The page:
Is recycling plastic into fabric the answer to pollution?
There is no such thing as away. When we throw anything away, it must go somewhere. – Annie Leonard
The most common type of plastic, polyethylene, is recyclable and is usually melted down and recycled into other plastic items such as grocery bags and plastic wrap. It’s always been thought to be counter-productive to transform plastic into fabric, but that’s exactly what some scientists have done recently.
Is recycling plastic into fabric the answer?
The problem with plastic
Plastic works too well, that’s the problem.
It’s relatively cheap and easy to make, waterproof, tough, lightweight, and can be fashioned into pretty much any shape you can imagine.
That’s why it’s perfect for low-value items such as packaging and storage.
The problem comes with what to do with it afterward – it takes hundreds of years to decompose.
Polyethylene terephthalate, usually abbreviated to PET, is the most common type of plastic and is 100% recyclable.
Of course, the issue is, not everyone recycles.
Breakthrough at MIT
Around 60% of our clothes are made from synthetic material, mostly polyester, acrylic and nylon, so it’s not a stretch to imagine plastic bags being transformed into fabric.
The problem is, the type of plastic used is very different from synthetic fibres, with polyethylene locking in water and sweat, as it’s unable to draw away and evaporate moisture.
But recently scientists at MIT have made fabrics from polythene in a move they say could reduce plastic pollution and make the fashion industry more sustainable.
They claim that not only is it possible to make a textile from polyethylene, but the result is a silky, lightweight fabric that absorbs and evaporates water faster than common textiles like as cotton, nylon and polyester.
On top of that, they have also calculated the ecological footprint from such recycling, and contrary to most assumptions, recycled polyethylene fabrics may have a smaller environmental impact over their life cycle than traditional synthetic textiles.
And because it is made up of only one type of plastic, polyethylene, this new fabric can be recycled into new garments over and over again!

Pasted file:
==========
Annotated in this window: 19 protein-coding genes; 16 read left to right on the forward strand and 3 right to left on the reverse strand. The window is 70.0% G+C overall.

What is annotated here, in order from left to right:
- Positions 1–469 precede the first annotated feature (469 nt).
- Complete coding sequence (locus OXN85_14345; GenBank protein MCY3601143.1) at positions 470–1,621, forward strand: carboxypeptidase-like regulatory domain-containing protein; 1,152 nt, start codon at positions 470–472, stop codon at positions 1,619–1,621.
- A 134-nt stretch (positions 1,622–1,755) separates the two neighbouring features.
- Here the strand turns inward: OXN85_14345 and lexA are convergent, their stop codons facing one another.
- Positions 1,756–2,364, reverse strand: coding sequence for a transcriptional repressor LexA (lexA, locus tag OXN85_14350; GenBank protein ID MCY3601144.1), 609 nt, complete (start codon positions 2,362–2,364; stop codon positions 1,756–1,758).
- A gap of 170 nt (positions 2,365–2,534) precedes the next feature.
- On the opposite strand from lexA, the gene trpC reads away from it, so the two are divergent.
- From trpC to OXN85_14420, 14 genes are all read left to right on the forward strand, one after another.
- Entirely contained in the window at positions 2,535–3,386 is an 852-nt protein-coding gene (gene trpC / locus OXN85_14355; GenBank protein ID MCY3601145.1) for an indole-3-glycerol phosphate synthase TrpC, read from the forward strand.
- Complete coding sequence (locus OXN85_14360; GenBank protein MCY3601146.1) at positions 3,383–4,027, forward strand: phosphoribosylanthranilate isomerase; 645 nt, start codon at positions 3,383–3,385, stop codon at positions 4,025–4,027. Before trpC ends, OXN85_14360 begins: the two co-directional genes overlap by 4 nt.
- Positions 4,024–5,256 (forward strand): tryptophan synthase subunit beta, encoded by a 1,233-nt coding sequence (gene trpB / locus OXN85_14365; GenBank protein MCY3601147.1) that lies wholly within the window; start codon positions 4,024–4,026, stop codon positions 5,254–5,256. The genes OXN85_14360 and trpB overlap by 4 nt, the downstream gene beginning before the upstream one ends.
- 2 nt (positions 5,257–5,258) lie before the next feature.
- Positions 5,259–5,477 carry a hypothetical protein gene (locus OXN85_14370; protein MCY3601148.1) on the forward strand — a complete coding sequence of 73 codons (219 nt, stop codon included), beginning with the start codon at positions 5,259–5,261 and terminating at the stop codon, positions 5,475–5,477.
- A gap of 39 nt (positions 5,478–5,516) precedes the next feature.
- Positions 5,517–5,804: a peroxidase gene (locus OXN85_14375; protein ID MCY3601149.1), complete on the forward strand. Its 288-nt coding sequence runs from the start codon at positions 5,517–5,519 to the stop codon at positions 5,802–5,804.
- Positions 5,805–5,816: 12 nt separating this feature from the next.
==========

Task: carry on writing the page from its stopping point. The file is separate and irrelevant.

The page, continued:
Brands who are recycling plastic into fabric
There are a few big brands that are supporting this new textile and encouraging recycling plastic into fabric.
Girlfriend Collective partners with a recycling centre in Taiwan that sorts, cleans and preps PET plastic to be recycled into their leggings and bras.
No one uses more recycled polyester in the industry than Nike. In fact, 75 percent of all Nike shoes and apparel now contain some recycled material.
This isn’t really a consumer-based brand, but DGrade makes clothing for other companies to brand on their own, and they’re all made completely from recycled bottles. Their line includes tees and polos.
A global problem
Developed countries have adopted the trend of reusing and recycling.
Big, well-known textile companies have moved with the times and implemented programs to “Go Green”.
This has been noticeable during the COVID-19 crisis, with many textile companies coming up with impressive ideas for clothing, shoes, face masks etc. made from recycled plastic.
Many of the young entrepreneurs during lockdown explored this area, coming up with impressive ideas and solutions when it comes to recycling plastic into fabric.
But what about the developing or pacific countries – are they adopting this trend?
The market for recycling has been slow but is starting to compete with the developed countries.
There are plenty of textile companies, entrepreneurs and skilled people out there, who have the courage to start something new when it comes to recycling plastic into fabric.
All they need is encouragement, support and funding. It will be a graceful journey from old accepted trends to new recycled plastic trends.
Let’s open our hands and welcome these new cultural trends.
At immago, we’re determined to help businesses make the switch to a more environmentally sustainable future.
As technology improves, especially recycling methods, we promise we’ll always be at the forefront of sustainability, helping our clients aim for a greener future, but always through a solid business approach.
Contact us today if you would like to know more about how we can help you and your business march into the future with confidence and pride.